Ancient Monuments

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Haverfordwest Castle

A Scheduled Monument in Haverfordwest (Hwlffordd), Pembrokeshire (Sir Benfro)

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Latitude: 51.8027 / 51°48'9"N

Longitude: -4.9702 / 4°58'12"W

OS Eastings: 195310

OS Northings: 215735

OS Grid: SM953157

Mapcode National: GBR CK.XRTF

Mapcode Global: VH1RD.SYTF

Entry Name: Haverfordwest Castle

Scheduled Date: 20 February 1986

Source: Cadw

Source ID: 2714

Cadw Legacy ID: PE366

Schedule Class: Defence

Category: Castle

Period: Medieval

County: Pembrokeshire (Sir Benfro)

Community: Haverfordwest (Hwlffordd)

Built-Up Area: Haverfordwest

Traditional County: Pembrokeshire


The monument consists of the remains of a castle, dating to the medieval period. It stands at the end of ridge falling steeply on all but the western side that overlooks the western Cleddau and tidal reaches at the lowest fordable location.

The castle was founded sometime between 1108 and 1124 by Tancred an immigrant Fleming as part of the encouraged settlement of the cantref of Rhos at this time and is first recorded when held by his son Richard Fitz Tancred in 118, at the time of Gerald of Wales visit in the retinue of Archbishop Baldwin. At this stage the castle will have been a mostly earth and timber construction though with a masonry keep part of which still survives. Richard’s heir Robert was removed from the castle in 1210 by King John who in 1215 granted it to William Marshall, Earl of Pembroke. An attack on Haverfordwest in 1220 by Llywelyn the Great burnt the town but failed to breach the castle and it is likely by this time it had been rebuilt in stone. The castle passed to the de Bohun family in the mid thirteen century and in 1289 was exchanged with Queen Eleanor. In the short period before her death in 1290 the queen spent large sums on the castle and much of the existing masonry which is late 13th century in style can be ascribed to this building program. In the 14th century the castle was held by a series of owners including Edward the Black prince (from 1359 to 1367) and was repaired in the hands of the Crown in 1381-1385. It repulsed an attack during the Glyndwr rebellion in 1405. By the 16th century it was derelict but hastily refortified during the Civil War, lost to Parliamentary forces in 1644, later recaptured and held for a year before surrendered after the battle of Colby Moor, not far to the west in 1645 after the route of a Royalist army on the march. In 1648 it was ordered to be slighted.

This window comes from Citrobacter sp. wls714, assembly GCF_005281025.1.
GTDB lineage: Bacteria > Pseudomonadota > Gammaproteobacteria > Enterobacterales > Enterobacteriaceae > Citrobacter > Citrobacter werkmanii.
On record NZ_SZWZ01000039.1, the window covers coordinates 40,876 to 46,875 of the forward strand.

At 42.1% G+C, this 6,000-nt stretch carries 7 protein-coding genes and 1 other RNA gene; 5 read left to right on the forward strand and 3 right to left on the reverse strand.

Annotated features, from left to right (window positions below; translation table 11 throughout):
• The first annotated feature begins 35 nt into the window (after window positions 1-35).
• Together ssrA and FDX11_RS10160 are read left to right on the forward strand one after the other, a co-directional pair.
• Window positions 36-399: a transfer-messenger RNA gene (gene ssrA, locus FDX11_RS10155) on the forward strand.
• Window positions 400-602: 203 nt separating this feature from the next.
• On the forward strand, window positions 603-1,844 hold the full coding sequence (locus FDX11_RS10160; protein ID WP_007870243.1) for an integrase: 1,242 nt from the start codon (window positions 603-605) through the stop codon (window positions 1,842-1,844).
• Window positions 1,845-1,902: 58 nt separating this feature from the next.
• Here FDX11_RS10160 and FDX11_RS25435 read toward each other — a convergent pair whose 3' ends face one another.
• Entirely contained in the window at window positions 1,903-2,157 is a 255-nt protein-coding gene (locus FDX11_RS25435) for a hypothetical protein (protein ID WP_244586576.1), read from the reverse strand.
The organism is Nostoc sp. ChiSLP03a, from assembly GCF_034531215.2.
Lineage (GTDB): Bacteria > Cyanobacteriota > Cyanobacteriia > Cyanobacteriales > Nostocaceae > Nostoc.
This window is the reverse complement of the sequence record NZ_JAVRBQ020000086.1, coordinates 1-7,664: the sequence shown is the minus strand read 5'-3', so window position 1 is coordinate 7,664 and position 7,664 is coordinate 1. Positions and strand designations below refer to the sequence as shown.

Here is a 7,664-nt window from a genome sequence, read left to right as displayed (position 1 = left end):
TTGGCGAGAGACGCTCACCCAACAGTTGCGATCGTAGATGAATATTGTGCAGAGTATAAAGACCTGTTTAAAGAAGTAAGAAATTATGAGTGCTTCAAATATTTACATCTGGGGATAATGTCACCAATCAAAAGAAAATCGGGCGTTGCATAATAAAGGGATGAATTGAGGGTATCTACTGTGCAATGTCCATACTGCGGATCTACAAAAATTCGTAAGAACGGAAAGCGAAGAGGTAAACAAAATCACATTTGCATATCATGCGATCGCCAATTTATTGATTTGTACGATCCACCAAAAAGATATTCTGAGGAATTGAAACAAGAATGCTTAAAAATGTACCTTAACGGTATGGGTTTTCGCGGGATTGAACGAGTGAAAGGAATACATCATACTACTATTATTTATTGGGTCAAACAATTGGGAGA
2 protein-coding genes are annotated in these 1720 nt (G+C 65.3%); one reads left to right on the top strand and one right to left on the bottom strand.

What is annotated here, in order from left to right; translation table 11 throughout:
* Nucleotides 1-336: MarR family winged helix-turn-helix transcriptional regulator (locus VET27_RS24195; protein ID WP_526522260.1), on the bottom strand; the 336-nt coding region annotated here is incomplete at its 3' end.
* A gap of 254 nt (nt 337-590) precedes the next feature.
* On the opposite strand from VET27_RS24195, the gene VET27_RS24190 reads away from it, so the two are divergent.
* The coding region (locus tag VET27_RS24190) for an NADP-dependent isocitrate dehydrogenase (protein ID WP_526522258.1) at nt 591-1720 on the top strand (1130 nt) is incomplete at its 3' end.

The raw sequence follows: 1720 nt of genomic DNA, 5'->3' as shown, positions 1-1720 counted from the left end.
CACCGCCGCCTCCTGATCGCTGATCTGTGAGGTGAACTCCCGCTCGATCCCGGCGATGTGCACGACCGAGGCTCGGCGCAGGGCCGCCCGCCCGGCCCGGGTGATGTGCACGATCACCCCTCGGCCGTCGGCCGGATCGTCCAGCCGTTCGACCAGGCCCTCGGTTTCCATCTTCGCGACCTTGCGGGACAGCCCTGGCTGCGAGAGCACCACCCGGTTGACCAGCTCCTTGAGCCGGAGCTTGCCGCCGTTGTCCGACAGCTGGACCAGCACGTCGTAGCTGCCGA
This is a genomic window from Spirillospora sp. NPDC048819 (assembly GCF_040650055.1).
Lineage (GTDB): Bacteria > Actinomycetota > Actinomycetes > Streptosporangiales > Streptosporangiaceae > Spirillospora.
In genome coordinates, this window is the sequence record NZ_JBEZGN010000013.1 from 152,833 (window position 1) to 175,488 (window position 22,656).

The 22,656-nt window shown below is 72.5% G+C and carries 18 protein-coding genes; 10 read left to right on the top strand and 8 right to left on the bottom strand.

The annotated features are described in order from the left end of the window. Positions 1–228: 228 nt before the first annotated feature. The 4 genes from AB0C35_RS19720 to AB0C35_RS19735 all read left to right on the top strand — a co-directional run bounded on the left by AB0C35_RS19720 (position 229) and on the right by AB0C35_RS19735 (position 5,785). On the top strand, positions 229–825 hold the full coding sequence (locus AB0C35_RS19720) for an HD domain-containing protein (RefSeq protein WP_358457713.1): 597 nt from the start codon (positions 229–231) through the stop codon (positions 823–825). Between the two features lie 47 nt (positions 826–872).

The castle is divided into two wards, the inner ward has round towers on the north-west and south-west corners, while the south-east corner has a square tower with an additional projecting turret. The north east corner being defended by the rectangular keep which survives as footings incorporating some early arrow loops. The ward was entered to the west by a gatehouse in a location now occupied by an 18th century building dating to the later use of the castle as a prison. The remains of a spacious hall with large windows lie on the south side. Private apartments formed part of an east range where later conversion to a prison has blocked windows and seen much of the masonry refaced. The south west and south east towers have three storeys, the latter will have incorporated the chapel and at the base is a postern gate. The northwest tower preserves a wall walk carried on a row of corbels on its east side, much of the exterior masonry was refaced in the later conversion. The interior of outer ward provided a site for a new prison in 1820 and has seen redevelopment to modern times. Little remains of the medieval defences though the curtain wall survives in a much rebuilt form along most of the north side with one small semi-circular turret and one square tower further east. The outer gatehouse of which no trace remains is likely to have been on the west; removal of both outer and inner gatehouses may have begun as a result of the Civil War slighting, completed by the stone robbing and development of later centuries.

The monument is of national importance for its potential to enhance our knowledge of medieval defensive and domestic practices. The monument is well-preserved and an important relic of the medieval landscape. It retains significant archaeological potential, with a strong probability of the presence of both structural evidence and intact associated deposits.

The scheduled area comprises the remains described and areas around them within which related evidence may be expected to survive.

Source: Cadw

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